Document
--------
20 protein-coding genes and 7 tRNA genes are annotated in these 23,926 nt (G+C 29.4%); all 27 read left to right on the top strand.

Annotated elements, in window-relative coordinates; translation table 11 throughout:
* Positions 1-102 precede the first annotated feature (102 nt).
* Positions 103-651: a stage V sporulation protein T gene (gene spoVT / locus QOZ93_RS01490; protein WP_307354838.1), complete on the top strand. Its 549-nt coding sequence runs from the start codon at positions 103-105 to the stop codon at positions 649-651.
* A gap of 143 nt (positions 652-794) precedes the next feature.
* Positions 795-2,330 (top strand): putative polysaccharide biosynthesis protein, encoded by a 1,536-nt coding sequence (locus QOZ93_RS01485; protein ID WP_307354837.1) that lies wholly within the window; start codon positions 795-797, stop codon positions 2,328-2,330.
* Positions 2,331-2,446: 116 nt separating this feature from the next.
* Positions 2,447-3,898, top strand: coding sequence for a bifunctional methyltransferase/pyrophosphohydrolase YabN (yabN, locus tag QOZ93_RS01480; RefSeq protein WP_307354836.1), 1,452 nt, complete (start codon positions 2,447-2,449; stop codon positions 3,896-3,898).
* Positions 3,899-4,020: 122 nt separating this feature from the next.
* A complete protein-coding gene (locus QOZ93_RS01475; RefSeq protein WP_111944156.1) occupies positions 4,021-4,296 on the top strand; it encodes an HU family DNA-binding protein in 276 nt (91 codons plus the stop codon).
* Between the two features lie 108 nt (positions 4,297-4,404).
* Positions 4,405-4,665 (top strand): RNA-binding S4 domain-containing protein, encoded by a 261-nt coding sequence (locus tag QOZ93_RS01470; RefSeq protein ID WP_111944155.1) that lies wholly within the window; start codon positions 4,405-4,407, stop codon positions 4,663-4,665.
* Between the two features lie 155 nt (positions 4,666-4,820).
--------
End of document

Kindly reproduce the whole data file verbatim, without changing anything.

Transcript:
20 protein-coding genes and 7 tRNA genes are annotated in these 23,926 nt (G+C 29.4%); all 27 read left to right on the top strand.

Annotated elements, in window-relative coordinates; translation table 11 throughout:
* Positions 1-102 precede the first annotated feature (102 nt).
* Positions 103-651: a stage V sporulation protein T gene (gene spoVT / locus QOZ93_RS01490; protein WP_307354838.1), complete on the top strand. Its 549-nt coding sequence runs from the start codon at positions 103-105 to the stop codon at positions 649-651.
* A gap of 143 nt (positions 652-794) precedes the next feature.
* Positions 795-2,330 (top strand): putative polysaccharide biosynthesis protein, encoded by a 1,536-nt coding sequence (locus QOZ93_RS01485; protein ID WP_307354837.1) that lies wholly within the window; start codon positions 795-797, stop codon positions 2,328-2,330.
* Positions 2,331-2,446: 116 nt separating this feature from the next.
* Positions 2,447-3,898, top strand: coding sequence for a bifunctional methyltransferase/pyrophosphohydrolase YabN (yabN, locus tag QOZ93_RS01480; RefSeq protein WP_307354836.1), 1,452 nt, complete (start codon positions 2,447-2,449; stop codon positions 3,896-3,898).
* Positions 3,899-4,020: 122 nt separating this feature from the next.
* A complete protein-coding gene (locus QOZ93_RS01475; RefSeq protein WP_111944156.1) occupies positions 4,021-4,296 on the top strand; it encodes an HU family DNA-binding protein in 276 nt (91 codons plus the stop codon).
* Between the two features lie 108 nt (positions 4,297-4,404).
* Positions 4,405-4,665 (top strand): RNA-binding S4 domain-containing protein, encoded by a 261-nt coding sequence (locus tag QOZ93_RS01470; RefSeq protein ID WP_111944155.1) that lies wholly within the window; start codon positions 4,405-4,407, stop codon positions 4,663-4,665.
* Between the two features lie 155 nt (positions 4,666-4,820).